The passengers of the supply truck, which include soldiers Shoshona Johnson and Patrick Miller, attempt to lend aid to Lynch's vehicle. While dodging bullets, they realize and assume that all are lost, including Lynch.

The devastating battle continues. Patrick Miller and the unknown `blonde' soldier's heroics go practically unnoticed, but that does not stop the drama of the moment or performances from painting a descriptive picture of what essentially happened. We even see Shoshana Johnson take a shot in the ankle. A significant and identifiable moment for woman in the military.

The Iraqi fighters take the surviving soldiers Edgar Hernandez, Joseph Hudson, Shoshona Johnson, Patrick Miller, and James Riley as Prisoners of War. Jessica Lynch is then pulled from the bullet ridden vehicle by the Iraqi's, her seemingly lifeless body, dropped to the ground.

An Iraqi soldier dressed in black, presumably Fedayin, notices that Jessica is still alive, and he orders his men to take the remaining bodies and Jessica away.

Lynch is taken to a warn out hospital where the Fedayin impose their headquarters amongst doctors and patients. With trepidation, a woman doctor makes several clandestine attempts to comfort Jessica. While visiting his wife, who is also a doctor at the hospital, Mohammed Al Rehaief discovers that Lynch is being held. Al Rahaief begins to wrestle with his own conscious and how his family has been affected by Hussein's regime. We even see his neighbor, a woman, being dragged down the street behind a truck because she merely waved at an American helicopter. With years of watching his people tortured, and fearing for the future life of his own little girl, it appears that his selfless decision to contact the US military didn't even take a second thought.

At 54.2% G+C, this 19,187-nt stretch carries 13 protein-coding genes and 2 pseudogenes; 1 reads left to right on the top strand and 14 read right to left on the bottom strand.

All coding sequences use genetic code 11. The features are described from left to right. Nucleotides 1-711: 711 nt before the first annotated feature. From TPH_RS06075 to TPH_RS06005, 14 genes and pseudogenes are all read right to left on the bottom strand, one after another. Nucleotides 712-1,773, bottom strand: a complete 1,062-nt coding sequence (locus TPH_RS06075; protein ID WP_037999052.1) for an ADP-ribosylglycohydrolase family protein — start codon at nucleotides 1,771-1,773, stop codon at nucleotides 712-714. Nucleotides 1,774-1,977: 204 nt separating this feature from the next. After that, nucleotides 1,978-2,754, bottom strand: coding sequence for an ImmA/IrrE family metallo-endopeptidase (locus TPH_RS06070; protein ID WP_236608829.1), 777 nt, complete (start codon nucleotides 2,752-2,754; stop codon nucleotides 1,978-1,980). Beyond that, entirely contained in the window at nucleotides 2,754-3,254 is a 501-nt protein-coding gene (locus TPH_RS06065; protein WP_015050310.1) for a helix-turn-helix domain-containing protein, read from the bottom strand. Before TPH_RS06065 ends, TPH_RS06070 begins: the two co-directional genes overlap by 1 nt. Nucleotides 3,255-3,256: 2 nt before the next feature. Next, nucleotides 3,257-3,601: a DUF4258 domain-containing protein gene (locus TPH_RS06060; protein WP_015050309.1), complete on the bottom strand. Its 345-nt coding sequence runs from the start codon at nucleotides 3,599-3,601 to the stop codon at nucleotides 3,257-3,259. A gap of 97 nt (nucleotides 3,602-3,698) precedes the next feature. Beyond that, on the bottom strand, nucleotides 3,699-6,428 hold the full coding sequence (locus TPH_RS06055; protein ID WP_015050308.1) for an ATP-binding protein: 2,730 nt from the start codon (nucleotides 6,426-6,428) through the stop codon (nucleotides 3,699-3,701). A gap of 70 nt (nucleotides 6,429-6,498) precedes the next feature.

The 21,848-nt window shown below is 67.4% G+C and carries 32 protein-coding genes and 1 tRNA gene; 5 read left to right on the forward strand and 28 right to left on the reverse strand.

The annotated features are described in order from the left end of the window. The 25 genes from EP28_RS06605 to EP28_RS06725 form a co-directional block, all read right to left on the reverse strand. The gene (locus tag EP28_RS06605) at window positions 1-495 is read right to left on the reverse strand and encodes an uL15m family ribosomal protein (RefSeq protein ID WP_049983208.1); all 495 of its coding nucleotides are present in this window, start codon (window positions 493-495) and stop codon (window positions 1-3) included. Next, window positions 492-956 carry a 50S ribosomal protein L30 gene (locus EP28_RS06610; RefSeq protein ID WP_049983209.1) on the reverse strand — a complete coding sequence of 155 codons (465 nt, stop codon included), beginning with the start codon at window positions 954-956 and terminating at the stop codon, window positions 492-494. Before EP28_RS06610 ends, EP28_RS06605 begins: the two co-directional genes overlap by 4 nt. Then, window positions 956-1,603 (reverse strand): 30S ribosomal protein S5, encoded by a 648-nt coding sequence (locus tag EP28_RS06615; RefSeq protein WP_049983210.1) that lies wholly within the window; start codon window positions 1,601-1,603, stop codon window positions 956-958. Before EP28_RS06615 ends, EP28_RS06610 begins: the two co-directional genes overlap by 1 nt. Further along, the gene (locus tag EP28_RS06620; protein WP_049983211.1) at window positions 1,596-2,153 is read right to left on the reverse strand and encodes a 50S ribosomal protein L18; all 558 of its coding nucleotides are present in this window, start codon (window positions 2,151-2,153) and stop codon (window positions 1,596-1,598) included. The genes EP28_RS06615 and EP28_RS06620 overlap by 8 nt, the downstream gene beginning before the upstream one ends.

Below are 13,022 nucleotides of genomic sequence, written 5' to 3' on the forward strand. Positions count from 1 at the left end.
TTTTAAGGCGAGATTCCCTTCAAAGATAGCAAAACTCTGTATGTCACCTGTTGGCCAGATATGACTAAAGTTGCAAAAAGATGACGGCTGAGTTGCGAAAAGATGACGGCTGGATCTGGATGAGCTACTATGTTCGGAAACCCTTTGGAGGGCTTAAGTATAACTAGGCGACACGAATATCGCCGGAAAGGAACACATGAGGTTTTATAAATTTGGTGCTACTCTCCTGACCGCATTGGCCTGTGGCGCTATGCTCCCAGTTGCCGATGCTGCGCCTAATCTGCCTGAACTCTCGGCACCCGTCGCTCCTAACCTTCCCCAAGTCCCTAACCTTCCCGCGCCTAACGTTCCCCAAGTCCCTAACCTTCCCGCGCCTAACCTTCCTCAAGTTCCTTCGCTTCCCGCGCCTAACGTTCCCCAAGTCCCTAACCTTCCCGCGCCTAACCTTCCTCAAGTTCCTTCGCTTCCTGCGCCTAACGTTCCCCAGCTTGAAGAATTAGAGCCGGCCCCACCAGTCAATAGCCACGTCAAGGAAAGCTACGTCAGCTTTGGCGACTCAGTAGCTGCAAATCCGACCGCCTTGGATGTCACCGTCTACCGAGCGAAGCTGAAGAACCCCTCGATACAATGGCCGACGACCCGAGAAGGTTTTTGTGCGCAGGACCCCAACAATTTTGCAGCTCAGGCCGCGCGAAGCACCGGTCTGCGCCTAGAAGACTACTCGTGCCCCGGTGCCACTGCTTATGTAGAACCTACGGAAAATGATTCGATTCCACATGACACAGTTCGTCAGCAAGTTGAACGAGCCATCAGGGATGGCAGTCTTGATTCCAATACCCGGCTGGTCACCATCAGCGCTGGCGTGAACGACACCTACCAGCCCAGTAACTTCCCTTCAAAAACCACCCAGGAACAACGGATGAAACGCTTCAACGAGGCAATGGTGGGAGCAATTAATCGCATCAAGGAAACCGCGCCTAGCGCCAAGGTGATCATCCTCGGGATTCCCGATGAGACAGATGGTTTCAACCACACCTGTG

Al Rehaief walks out into the desert at night after the Fedayin imposed curfew, and finds a military regiment to share his news. In a horrifying moment, Al Rehaief is secured at gun point, and shrouded with a bag over his head before being brought to the commander. At one point, Al Rehaief even asks if he will be tortured.

The discovery of the location of a missing soldier, let alone a 19 year old young woman who wants to be a kindergarten teacher, creates great concern and interest to the white house. `We leave no soldier behind' rings true in this story. Without much hesitation, the military takes a leap of faith in believing Al Rehaief's story, and organizes one of the most carefully calculated and meticulous rescues that even the best writers in Hollywood gulped and stuttered at.

Although we as an audience know the outcome, watching the rescue events unfold in this docudrama brings out an emotion of recent memory of watching the specifics on CNN in green. Even though the creators have mixed fact with fiction, the fact that this young woman was rescued in the condition she was in with the help and aid of Iraqi citizens is truly a miracle. The story of the 507th and downed pilots David S. Williams and Ronald Young Jr. is one that needs to be told. Someday it would be nice if there was a narrative that is a compilation of each of their stories, and that it be made into a feature film with all of their blessings.

`Saving Jessica Lynch' is unauthorized by Lynch, and I think it was made and released too quickly and without proper consent. But this story was put together well, and did not particularly exploit the soldiers as feared by critics. It was most certainly worth seeing.